“The contrarian in me loves this – a look at Jesus through the eyes of His betrayer. And a look at our own relationship with Jesus through exploring theirs.”
Barnabas Piper, Author of ‘The Pastor’s Kid’, ‘Help My Unbelief’, and ‘The Curious Christian’
The kiss of death
No matter what our culture says and what social mores they’ve come to accept, kissing is intimate. You’re in someone’s space, you’re touching them, and you’re not merely touching, you’re touching lips. Now, I understand that Judas didn’t touch lips with Jesus, but he shared something intimate with the Son of God in order to betray Him.
One of the most intimate of human experiences was used as a signal to turn the Son of God over to His destroyers. This kiss would notify the guards who to mock, ridicule, beat, scourge and nail to a cross. This kiss would bring separation between Jesus and His disciples. This kiss would be the moment Jesus’ entire life has been building up to. This kiss of death, however, would bring God’s plan of redemption to fruition.
This kiss signified death. It signified death for Jesus. It was part of the plan Judas had discussed with the guards. It signified death for Judas. He looked one last time into the eyes of the Man who could save him and simply turned him over. It signified the death of death. Three days later, Christ would roll away the stone and walk away from that tomb. It signified the death of life as we know it. This earth is now closer to its end but the beginning of life eternal is ready for its beginning.
The ‘kiss’ of Christ
The beautiful hymn, When I Survey the Wondrous Cross, contains these rich lyrics that reflect upon the Savior on the cross, ‘Did e’er such love and sorrow meet? Or thorns compose so rich a crown?’. Two polar opposites coming together: love and sorrow; sharp thorns and rich crown … kiss and betrayal. These things didn’t belong together, but they were brought together through the man Jesus Christ. Judas disgraced the kiss by using it to betray the Savior of the world. The kiss did not deserve to be disgraced in the manner Judas did. Judas betrayed with a kiss. The greatest traitor in human history kissing the most faithful and trustworthy. Christ, however, has a kiss of His own. What is the ‘kiss’ of Christ? The kiss of Christ is epitomized in the reality of the divine God ‘kissing’ humanity by becoming a human being. Jesus the King became Jesus the babe. The Creator became creature by taking on flesh, leaving His throne and coming to dwell with sinful man. The King of Glory does not belong among prostitutes, tax collectors and self-righteous Pharisees, yet He humbled Himself and dwelt among them.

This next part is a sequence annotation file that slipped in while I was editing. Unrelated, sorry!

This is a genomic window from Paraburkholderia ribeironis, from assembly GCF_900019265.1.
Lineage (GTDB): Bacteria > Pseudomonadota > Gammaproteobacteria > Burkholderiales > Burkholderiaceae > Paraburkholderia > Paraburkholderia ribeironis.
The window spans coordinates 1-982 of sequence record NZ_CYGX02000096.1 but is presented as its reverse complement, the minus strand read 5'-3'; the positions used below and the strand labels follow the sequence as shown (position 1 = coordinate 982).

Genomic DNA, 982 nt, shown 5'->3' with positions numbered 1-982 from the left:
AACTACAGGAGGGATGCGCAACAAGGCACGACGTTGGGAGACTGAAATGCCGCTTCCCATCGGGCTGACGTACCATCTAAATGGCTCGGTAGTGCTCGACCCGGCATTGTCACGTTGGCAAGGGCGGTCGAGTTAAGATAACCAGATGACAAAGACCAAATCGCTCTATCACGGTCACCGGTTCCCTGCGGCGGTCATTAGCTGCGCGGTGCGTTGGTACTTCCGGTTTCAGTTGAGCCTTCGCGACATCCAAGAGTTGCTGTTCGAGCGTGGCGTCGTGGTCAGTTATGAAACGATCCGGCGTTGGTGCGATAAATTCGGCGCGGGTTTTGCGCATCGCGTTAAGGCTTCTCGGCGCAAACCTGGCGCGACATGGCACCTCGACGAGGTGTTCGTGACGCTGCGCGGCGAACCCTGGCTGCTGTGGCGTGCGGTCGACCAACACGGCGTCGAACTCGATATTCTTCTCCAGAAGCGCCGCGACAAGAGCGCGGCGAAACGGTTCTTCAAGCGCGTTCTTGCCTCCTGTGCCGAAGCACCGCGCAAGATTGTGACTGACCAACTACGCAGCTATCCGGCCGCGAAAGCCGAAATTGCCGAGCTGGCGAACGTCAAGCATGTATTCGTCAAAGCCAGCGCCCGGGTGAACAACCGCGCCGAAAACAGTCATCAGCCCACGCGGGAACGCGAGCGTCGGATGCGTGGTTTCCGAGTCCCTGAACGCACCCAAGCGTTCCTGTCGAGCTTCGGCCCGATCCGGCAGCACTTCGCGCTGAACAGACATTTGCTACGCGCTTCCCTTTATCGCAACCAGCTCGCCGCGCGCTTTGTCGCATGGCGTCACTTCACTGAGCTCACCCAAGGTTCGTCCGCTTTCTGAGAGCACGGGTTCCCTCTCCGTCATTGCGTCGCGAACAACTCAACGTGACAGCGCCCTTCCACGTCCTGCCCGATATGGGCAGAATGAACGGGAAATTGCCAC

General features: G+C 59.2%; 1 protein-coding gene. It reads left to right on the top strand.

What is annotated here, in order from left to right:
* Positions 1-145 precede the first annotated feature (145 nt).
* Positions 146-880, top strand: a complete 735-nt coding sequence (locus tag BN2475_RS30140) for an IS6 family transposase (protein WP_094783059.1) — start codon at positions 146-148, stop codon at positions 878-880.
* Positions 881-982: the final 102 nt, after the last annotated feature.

King of contrasts
What else doesn’t belong together? Enemies adopted as children. You see, God has a way of reconciling things that don’t belong. Judas abused the kiss but God used it to bring His plan of redemption to completion. Christ’s disciples argued about who was the greatest, but Christ became the least so we could inherit the Kingdom. Leaders don’t serve and servants don’t lead, but Jesus led by serving, reconciling what doesn’t belong together. Giving away something is losing, but Christ reconciled giving as receiving.
Any one of us can see a lot of ourselves in Judas. He was an idolater and so are we. He feared man and so do we. He lacked faith and so do we. He sinned against Jesus and so do we. We should be humbled as we survey the life of Judas and realize our lives are often anything but faithful. However, we serve a Savior of reconciliation and He’s the faithful one that reconciles the faithless to Himself.
The above extract is from John Perritt’s new book, published with Christian Focus, What Would Judas Do?: Understanding faith through the most famous of the faithless. If you don’t have a Christian bookstore near you, you may want to consider purchasing a copy from one of the online book retailers listed below: